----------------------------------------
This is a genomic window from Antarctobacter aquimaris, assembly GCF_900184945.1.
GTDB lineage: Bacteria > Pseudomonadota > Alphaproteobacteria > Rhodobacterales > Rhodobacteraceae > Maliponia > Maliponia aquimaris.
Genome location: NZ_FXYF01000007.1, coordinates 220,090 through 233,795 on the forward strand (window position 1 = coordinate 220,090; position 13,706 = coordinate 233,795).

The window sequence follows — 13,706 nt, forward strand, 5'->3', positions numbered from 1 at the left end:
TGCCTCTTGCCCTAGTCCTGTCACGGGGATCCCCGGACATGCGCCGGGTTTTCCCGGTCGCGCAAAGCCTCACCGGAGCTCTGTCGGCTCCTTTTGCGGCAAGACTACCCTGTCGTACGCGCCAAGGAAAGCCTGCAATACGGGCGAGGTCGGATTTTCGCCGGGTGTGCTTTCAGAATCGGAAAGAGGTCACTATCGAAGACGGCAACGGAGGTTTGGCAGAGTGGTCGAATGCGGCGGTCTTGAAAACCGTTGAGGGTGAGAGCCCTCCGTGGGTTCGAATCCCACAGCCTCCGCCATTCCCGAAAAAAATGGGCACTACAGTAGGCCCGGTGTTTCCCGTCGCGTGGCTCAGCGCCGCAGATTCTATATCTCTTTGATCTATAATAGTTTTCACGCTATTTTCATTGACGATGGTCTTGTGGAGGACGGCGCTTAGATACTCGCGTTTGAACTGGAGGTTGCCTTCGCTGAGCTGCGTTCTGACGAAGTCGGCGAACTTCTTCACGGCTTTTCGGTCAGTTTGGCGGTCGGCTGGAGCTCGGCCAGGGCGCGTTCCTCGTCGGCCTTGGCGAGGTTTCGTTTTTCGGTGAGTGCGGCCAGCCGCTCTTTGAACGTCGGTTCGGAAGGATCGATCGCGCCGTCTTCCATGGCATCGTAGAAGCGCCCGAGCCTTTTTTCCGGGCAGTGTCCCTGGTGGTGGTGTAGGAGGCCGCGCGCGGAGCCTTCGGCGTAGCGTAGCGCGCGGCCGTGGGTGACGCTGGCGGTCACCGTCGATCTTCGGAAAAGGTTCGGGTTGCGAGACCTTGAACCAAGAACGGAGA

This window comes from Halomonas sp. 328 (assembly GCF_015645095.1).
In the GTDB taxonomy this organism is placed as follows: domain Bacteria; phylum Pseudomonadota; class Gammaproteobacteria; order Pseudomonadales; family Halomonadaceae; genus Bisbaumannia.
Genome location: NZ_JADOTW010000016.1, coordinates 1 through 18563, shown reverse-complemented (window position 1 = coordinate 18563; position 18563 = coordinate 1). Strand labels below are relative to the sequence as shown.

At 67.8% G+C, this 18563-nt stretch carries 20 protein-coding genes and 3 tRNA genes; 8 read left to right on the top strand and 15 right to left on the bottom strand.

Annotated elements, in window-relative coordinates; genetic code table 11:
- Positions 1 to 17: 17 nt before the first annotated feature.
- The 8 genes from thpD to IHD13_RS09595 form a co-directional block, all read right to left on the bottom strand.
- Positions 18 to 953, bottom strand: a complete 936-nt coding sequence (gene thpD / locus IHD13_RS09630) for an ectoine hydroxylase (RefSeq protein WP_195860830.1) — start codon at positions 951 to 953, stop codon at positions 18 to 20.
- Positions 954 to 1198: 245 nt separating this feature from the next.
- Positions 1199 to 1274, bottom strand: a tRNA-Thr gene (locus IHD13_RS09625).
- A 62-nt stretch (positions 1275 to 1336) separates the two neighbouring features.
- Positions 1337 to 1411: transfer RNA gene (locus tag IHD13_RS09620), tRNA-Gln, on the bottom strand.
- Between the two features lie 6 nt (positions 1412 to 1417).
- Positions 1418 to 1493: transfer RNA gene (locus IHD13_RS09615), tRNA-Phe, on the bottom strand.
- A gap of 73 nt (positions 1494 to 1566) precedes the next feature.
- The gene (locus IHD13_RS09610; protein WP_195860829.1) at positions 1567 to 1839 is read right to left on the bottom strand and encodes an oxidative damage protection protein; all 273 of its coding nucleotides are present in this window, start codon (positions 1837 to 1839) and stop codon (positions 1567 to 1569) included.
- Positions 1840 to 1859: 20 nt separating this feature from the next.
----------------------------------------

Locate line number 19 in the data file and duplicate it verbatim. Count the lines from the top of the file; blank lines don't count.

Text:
- Positions 1418 to 1493: transfer RNA gene (locus IHD13_RS09615), tRNA-Phe, on the bottom strand.